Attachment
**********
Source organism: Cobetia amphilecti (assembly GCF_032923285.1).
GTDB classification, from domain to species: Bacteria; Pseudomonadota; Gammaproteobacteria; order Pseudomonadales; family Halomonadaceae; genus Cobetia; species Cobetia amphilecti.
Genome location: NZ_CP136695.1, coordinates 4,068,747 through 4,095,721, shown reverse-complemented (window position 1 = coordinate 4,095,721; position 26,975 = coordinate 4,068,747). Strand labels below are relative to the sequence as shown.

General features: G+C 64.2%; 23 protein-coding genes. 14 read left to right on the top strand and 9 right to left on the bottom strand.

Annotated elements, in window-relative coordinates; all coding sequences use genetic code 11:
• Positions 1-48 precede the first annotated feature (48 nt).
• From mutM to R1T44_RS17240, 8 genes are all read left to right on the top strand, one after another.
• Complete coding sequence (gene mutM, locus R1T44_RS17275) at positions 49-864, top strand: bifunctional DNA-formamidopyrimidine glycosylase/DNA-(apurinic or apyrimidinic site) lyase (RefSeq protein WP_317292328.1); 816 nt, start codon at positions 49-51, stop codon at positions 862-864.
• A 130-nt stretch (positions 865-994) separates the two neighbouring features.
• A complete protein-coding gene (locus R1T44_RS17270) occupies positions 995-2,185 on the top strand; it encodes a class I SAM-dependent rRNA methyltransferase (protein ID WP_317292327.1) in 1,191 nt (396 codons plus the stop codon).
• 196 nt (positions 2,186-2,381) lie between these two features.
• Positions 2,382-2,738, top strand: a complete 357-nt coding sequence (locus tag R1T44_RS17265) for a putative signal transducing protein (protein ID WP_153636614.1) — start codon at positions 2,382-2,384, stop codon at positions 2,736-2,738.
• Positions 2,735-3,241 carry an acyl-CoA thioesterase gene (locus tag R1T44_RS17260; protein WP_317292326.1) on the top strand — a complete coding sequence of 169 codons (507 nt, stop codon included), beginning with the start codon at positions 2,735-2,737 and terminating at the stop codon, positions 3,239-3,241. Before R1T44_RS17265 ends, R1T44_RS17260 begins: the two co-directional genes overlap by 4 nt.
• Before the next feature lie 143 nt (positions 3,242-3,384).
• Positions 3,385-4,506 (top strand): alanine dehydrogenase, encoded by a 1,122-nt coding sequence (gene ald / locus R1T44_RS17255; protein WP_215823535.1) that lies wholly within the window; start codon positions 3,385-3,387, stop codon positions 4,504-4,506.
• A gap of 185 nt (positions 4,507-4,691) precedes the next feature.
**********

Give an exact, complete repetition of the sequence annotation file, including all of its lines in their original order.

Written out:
Source organism: Cobetia amphilecti (assembly GCF_032923285.1).
GTDB classification, from domain to species: Bacteria; Pseudomonadota; Gammaproteobacteria; order Pseudomonadales; family Halomonadaceae; genus Cobetia; species Cobetia amphilecti.
Genome location: NZ_CP136695.1, coordinates 4,068,747 through 4,095,721, shown reverse-complemented (window position 1 = coordinate 4,095,721; position 26,975 = coordinate 4,068,747). Strand labels below are relative to the sequence as shown.

General features: G+C 64.2%; 23 protein-coding genes. 14 read left to right on the top strand and 9 right to left on the bottom strand.

Annotated elements, in window-relative coordinates; all coding sequences use genetic code 11:
• Positions 1-48 precede the first annotated feature (48 nt).
• From mutM to R1T44_RS17240, 8 genes are all read left to right on the top strand, one after another.
• Complete coding sequence (gene mutM, locus R1T44_RS17275) at positions 49-864, top strand: bifunctional DNA-formamidopyrimidine glycosylase/DNA-(apurinic or apyrimidinic site) lyase (RefSeq protein WP_317292328.1); 816 nt, start codon at positions 49-51, stop codon at positions 862-864.
• A 130-nt stretch (positions 865-994) separates the two neighbouring features.
• A complete protein-coding gene (locus R1T44_RS17270) occupies positions 995-2,185 on the top strand; it encodes a class I SAM-dependent rRNA methyltransferase (protein ID WP_317292327.1) in 1,191 nt (396 codons plus the stop codon).
• 196 nt (positions 2,186-2,381) lie between these two features.
• Positions 2,382-2,738, top strand: a complete 357-nt coding sequence (locus tag R1T44_RS17265) for a putative signal transducing protein (protein ID WP_153636614.1) — start codon at positions 2,382-2,384, stop codon at positions 2,736-2,738.
• Positions 2,735-3,241 carry an acyl-CoA thioesterase gene (locus tag R1T44_RS17260; protein WP_317292326.1) on the top strand — a complete coding sequence of 169 codons (507 nt, stop codon included), beginning with the start codon at positions 2,735-2,737 and terminating at the stop codon, positions 3,239-3,241. Before R1T44_RS17265 ends, R1T44_RS17260 begins: the two co-directional genes overlap by 4 nt.
• Before the next feature lie 143 nt (positions 3,242-3,384).
• Positions 3,385-4,506 (top strand): alanine dehydrogenase, encoded by a 1,122-nt coding sequence (gene ald / locus R1T44_RS17255; protein WP_215823535.1) that lies wholly within the window; start codon positions 3,385-3,387, stop codon positions 4,504-4,506.
• A gap of 185 nt (positions 4,507-4,691) precedes the next feature.